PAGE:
More generally, Ruggiero blocked any national foreign policy initiative, as State Secretary Margherita Boniver told the daily Il Giornale on Jan. 10. "In the last two months, we have made no foreign policy," she said. "I'll explain it with two cases. After Silvio Berlusconi had proposed his Marshall Plan for Palestine, normally, a diplomatic process would have begun. Instead, nothing moved. Second case: How is it possible that a hyper-announced crisis like that in Argentina, was met by us with so much inertia? We should have joined forces with Spain, to assume European leadership of the management of the crisis. Instead, nothing."

Finally, the conflict between Ruggiero and the rest of the Cabinet blew up. Around the date of the introduction of the euro, three Cabinet members—Defense Minister Antonio Martino, Economic Minister Giulio Tremonti, and Reform Minister Umberto Bossi—publicly expressed their skepticism on the new currency. This provoked Ruggiero to ask for a clarification within the government. Prime Minister Berlusconi, Ruggiero said, should shut up the "euroskeptics" inside the government, in order not to lose "international credibility." Bossi replied with a de facto ultimatum to Ruggiero. The interesting thing is that Bossi introduced arguments in favor of the nation-state. This is quite remarkable for a man who started his career as a regional separatist; but it simply reflects orientations by broader government circles, possibly including Berlusconi himself.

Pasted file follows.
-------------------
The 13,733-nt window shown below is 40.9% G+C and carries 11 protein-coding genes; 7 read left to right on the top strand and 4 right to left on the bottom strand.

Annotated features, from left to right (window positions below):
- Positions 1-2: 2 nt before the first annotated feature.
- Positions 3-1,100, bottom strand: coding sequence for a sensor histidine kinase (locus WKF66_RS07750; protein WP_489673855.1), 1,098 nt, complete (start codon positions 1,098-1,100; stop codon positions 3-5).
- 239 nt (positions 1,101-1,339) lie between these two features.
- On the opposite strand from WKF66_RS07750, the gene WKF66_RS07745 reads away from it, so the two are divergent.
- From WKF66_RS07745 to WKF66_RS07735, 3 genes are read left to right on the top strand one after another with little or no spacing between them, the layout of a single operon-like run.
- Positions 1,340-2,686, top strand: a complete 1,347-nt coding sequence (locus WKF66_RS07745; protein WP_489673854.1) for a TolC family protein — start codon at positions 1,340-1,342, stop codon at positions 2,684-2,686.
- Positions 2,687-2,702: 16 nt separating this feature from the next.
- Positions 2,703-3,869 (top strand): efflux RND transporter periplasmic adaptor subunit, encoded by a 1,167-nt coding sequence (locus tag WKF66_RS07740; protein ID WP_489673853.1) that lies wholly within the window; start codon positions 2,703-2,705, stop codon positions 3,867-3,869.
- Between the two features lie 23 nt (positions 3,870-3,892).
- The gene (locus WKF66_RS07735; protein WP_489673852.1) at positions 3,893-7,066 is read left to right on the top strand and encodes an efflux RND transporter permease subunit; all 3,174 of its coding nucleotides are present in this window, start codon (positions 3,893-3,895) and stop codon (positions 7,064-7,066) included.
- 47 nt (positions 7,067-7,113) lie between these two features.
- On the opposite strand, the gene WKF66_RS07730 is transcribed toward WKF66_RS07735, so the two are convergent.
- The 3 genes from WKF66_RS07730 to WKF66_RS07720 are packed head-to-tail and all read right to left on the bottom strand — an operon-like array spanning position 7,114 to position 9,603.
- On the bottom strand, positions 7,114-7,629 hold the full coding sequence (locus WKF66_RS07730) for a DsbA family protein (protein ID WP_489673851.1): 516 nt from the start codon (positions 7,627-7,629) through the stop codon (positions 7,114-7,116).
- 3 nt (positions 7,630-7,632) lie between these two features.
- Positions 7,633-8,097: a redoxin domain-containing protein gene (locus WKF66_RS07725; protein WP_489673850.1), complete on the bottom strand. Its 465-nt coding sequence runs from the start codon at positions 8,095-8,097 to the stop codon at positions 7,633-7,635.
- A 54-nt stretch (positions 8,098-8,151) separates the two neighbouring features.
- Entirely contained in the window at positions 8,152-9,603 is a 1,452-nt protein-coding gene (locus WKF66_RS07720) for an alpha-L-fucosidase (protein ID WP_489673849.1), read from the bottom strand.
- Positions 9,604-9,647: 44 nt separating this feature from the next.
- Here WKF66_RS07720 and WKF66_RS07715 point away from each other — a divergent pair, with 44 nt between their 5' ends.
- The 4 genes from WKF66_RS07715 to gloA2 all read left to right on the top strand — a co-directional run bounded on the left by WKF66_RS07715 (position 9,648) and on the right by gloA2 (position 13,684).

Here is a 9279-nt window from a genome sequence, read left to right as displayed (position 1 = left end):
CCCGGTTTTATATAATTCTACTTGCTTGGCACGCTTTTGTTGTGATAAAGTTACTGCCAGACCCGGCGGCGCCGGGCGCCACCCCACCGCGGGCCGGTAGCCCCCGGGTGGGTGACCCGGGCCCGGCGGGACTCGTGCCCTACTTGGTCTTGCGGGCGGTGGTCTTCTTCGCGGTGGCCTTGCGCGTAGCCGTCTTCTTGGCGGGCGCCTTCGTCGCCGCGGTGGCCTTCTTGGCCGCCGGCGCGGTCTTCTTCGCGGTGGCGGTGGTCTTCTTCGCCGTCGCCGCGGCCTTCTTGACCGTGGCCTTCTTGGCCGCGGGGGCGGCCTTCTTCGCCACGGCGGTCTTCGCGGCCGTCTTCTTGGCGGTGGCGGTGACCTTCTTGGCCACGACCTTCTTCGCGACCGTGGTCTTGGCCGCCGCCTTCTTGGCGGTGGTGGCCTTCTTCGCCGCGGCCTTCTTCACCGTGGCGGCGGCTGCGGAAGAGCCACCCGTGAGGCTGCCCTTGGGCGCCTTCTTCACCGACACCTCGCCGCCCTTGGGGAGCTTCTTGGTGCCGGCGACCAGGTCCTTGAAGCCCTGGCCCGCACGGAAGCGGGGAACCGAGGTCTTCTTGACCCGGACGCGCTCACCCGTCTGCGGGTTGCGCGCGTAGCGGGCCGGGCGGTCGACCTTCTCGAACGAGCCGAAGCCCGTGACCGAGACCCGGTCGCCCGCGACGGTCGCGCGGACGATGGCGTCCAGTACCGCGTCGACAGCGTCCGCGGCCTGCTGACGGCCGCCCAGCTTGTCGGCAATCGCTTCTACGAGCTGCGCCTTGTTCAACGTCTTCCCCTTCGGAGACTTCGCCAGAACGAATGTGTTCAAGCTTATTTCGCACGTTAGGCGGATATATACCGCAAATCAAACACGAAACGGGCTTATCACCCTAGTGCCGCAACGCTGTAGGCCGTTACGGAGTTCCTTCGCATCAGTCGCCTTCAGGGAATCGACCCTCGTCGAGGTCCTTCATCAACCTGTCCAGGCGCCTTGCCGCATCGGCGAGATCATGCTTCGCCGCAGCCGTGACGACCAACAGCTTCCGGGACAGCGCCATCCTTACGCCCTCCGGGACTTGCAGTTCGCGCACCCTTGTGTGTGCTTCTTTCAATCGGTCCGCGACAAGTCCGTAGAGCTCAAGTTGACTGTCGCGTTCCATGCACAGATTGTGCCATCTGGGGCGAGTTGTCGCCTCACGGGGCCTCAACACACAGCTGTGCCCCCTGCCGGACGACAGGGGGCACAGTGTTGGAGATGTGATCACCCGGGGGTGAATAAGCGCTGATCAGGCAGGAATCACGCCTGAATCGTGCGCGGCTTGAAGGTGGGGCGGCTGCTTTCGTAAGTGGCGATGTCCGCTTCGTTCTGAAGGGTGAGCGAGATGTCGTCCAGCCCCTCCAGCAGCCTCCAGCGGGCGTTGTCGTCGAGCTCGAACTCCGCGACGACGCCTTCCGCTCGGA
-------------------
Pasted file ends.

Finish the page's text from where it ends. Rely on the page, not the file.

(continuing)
"My Europe," Bossi said, "is a Europe of peoples, a democratic Europe which ... bases itself on nation-states, ... a Christian Europe. His [Ruggiero's] Europe is a Europe of bureaucrats, a despotic and tyrannical Europe, where all powers are concentrated in the hands of few non-elected, chosen ones, ... a world in the service of financial circles. Ruggiero is one of them." Bossi ended his interview saying that he is against "a Europe where income is no longer connected to production and work, ... where those who do not work make money and move enormous capital, with the purpose of exterminating the workers, the small and middle bourgeoisie, the small and middle-sized firms of Northern Italy."

Berlusconi responded by formally praising Ruggiero, but said that Italian foreign policy is anyhow made by the Prime Minister, since Ruggiero is "only a technician." This was a clear dismissal, and Ruggiero resigned.